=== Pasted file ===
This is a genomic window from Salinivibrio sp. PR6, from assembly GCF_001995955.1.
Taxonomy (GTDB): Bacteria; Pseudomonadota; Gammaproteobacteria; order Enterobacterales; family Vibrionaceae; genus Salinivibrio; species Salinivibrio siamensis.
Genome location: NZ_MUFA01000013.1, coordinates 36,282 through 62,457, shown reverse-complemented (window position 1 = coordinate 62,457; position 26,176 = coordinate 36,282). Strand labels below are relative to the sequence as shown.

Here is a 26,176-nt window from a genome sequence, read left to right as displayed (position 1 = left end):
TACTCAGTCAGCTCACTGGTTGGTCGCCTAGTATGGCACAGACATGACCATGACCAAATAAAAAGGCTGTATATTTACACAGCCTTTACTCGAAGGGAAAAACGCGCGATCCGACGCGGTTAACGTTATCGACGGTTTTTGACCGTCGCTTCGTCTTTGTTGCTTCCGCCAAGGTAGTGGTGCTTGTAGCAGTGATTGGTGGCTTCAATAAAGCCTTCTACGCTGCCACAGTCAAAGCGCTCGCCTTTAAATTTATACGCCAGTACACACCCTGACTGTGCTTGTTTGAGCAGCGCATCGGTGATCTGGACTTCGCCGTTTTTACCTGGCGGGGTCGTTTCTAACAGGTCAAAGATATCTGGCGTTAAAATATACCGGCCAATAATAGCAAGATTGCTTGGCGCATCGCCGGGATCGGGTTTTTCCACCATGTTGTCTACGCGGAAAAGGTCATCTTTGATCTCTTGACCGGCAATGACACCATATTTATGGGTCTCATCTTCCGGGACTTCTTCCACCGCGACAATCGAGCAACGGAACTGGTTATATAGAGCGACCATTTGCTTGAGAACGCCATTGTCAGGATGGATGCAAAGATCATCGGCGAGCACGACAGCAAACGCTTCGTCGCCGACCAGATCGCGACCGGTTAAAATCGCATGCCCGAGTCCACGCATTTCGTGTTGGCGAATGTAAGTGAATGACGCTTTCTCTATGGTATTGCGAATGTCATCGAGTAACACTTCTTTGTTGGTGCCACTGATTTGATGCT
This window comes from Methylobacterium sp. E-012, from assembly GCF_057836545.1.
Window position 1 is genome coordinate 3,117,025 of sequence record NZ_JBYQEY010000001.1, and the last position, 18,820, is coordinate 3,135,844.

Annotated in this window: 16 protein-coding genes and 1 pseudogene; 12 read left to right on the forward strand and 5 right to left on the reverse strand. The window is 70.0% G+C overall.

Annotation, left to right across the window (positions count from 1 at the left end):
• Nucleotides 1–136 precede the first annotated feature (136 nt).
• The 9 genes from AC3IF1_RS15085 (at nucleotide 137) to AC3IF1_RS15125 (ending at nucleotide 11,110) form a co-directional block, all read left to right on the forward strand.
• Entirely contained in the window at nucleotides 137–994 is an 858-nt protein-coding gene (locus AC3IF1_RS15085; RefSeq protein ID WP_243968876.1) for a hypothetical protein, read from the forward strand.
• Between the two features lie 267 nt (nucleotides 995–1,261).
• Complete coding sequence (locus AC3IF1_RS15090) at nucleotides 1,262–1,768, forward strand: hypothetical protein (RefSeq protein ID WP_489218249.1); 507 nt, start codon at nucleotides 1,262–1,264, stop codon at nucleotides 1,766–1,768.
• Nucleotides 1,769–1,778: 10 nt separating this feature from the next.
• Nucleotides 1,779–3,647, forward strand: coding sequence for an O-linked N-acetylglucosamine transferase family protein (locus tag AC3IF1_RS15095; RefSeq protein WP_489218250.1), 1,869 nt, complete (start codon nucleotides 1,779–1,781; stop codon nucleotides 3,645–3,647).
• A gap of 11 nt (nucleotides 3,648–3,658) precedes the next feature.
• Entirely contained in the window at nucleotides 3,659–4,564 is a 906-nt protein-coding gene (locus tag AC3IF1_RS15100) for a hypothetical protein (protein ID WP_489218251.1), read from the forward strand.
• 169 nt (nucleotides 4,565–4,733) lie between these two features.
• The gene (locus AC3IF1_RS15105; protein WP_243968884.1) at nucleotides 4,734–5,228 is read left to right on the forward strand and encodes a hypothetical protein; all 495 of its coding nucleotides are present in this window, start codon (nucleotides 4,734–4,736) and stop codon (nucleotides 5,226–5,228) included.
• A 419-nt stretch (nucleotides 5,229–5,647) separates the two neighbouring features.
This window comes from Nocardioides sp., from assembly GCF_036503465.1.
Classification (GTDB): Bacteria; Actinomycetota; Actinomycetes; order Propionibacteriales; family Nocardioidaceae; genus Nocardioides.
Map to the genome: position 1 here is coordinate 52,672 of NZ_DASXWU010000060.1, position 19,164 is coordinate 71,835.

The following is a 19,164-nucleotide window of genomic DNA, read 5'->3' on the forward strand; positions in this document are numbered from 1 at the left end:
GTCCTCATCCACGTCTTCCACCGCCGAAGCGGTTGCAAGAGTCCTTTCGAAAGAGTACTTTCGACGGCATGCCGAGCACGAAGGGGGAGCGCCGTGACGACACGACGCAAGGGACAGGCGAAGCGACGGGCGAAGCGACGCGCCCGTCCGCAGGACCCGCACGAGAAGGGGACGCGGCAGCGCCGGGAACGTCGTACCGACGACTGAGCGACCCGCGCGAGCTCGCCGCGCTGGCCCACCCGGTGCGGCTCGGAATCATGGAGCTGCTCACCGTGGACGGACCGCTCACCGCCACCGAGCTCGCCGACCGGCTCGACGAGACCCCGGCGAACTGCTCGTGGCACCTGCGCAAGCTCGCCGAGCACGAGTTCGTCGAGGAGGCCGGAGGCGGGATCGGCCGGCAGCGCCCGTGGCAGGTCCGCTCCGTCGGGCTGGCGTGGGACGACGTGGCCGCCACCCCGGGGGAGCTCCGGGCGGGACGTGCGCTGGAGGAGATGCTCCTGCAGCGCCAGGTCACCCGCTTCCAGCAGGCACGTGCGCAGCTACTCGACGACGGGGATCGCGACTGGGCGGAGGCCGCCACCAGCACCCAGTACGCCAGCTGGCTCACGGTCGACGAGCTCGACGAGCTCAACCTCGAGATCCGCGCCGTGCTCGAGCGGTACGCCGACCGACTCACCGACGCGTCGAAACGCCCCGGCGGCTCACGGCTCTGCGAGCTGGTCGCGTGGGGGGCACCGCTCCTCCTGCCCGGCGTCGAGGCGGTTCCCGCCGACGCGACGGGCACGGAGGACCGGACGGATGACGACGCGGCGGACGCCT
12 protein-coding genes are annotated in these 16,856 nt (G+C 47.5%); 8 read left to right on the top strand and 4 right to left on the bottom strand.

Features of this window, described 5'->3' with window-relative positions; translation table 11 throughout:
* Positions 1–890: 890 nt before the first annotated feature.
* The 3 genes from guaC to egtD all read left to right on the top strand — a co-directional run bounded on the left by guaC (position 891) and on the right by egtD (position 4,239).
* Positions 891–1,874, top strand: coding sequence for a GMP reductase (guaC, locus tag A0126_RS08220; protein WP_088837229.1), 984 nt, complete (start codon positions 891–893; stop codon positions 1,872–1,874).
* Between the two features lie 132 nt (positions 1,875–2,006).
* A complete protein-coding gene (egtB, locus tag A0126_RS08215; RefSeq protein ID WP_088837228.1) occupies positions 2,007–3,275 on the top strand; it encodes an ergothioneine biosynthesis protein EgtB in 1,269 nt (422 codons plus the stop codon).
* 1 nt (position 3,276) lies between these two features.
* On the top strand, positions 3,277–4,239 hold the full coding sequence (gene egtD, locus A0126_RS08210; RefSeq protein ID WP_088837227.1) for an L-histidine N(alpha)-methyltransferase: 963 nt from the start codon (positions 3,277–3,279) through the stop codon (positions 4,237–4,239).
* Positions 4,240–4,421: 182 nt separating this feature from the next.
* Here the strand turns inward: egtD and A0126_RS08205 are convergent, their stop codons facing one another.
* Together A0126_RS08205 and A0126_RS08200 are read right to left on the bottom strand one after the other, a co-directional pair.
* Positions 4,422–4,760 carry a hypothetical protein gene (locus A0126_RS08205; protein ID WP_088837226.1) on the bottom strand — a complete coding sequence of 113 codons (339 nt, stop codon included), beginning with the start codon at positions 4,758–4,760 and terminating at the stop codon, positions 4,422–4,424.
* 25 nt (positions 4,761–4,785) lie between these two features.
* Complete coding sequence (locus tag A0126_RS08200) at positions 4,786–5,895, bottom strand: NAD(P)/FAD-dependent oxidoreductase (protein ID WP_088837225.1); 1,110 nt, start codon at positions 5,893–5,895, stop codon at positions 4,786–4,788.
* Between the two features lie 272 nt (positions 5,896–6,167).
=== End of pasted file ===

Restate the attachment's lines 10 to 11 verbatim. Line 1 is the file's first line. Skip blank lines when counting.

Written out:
• Nucleotides 1–136 precede the first annotated feature (136 nt).
• The 9 genes from AC3IF1_RS15085 (at nucleotide 137) to AC3IF1_RS15125 (ending at nucleotide 11,110) form a co-directional block, all read left to right on the forward strand.